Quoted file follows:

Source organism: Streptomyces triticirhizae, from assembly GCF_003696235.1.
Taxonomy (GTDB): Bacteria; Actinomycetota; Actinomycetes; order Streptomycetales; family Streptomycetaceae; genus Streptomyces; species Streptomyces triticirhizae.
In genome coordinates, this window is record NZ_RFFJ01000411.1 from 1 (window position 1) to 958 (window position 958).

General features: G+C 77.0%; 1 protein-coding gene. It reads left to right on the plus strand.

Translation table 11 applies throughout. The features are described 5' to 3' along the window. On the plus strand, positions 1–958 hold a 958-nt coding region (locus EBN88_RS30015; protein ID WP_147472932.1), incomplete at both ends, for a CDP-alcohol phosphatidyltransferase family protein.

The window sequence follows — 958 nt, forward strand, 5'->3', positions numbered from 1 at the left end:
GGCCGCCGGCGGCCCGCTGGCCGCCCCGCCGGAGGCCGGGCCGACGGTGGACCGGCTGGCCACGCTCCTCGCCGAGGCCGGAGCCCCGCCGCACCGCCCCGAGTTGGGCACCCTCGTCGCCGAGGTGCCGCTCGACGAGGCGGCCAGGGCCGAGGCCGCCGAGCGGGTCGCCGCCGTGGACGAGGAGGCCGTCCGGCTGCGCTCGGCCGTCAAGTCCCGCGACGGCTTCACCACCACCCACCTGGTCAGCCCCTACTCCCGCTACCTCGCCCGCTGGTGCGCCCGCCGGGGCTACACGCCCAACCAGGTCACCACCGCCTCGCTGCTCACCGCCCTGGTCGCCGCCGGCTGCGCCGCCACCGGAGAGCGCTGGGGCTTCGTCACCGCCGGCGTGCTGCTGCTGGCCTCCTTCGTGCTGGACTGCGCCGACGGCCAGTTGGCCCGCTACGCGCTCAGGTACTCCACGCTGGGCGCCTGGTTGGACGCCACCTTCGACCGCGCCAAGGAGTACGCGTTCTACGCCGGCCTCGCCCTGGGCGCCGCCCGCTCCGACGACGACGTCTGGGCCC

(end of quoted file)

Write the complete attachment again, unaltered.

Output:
Source organism: Streptomyces triticirhizae, from assembly GCF_003696235.1.
Taxonomy (GTDB): Bacteria; Actinomycetota; Actinomycetes; order Streptomycetales; family Streptomycetaceae; genus Streptomyces; species Streptomyces triticirhizae.
In genome coordinates, this window is record NZ_RFFJ01000411.1 from 1 (window position 1) to 958 (window position 958).

General features: G+C 77.0%; 1 protein-coding gene. It reads left to right on the plus strand.

Translation table 11 applies throughout. The features are described 5' to 3' along the window. On the plus strand, positions 1–958 hold a 958-nt coding region (locus EBN88_RS30015; protein ID WP_147472932.1), incomplete at both ends, for a CDP-alcohol phosphatidyltransferase family protein.

The window sequence follows — 958 nt, forward strand, 5'->3', positions numbered from 1 at the left end:
GGCCGCCGGCGGCCCGCTGGCCGCCCCGCCGGAGGCCGGGCCGACGGTGGACCGGCTGGCCACGCTCCTCGCCGAGGCCGGAGCCCCGCCGCACCGCCCCGAGTTGGGCACCCTCGTCGCCGAGGTGCCGCTCGACGAGGCGGCCAGGGCCGAGGCCGCCGAGCGGGTCGCCGCCGTGGACGAGGAGGCCGTCCGGCTGCGCTCGGCCGTCAAGTCCCGCGACGGCTTCACCACCACCCACCTGGTCAGCCCCTACTCCCGCTACCTCGCCCGCTGGTGCGCCCGCCGGGGCTACACGCCCAACCAGGTCACCACCGCCTCGCTGCTCACCGCCCTGGTCGCCGCCGGCTGCGCCGCCACCGGAGAGCGCTGGGGCTTCGTCACCGCCGGCGTGCTGCTGCTGGCCTCCTTCGTGCTGGACTGCGCCGACGGCCAGTTGGCCCGCTACGCGCTCAGGTACTCCACGCTGGGCGCCTGGTTGGACGCCACCTTCGACCGCGCCAAGGAGTACGCGTTCTACGCCGGCCTCGCCCTGGGCGCCGCCCGCTCCGACGACGACGTCTGGGCCC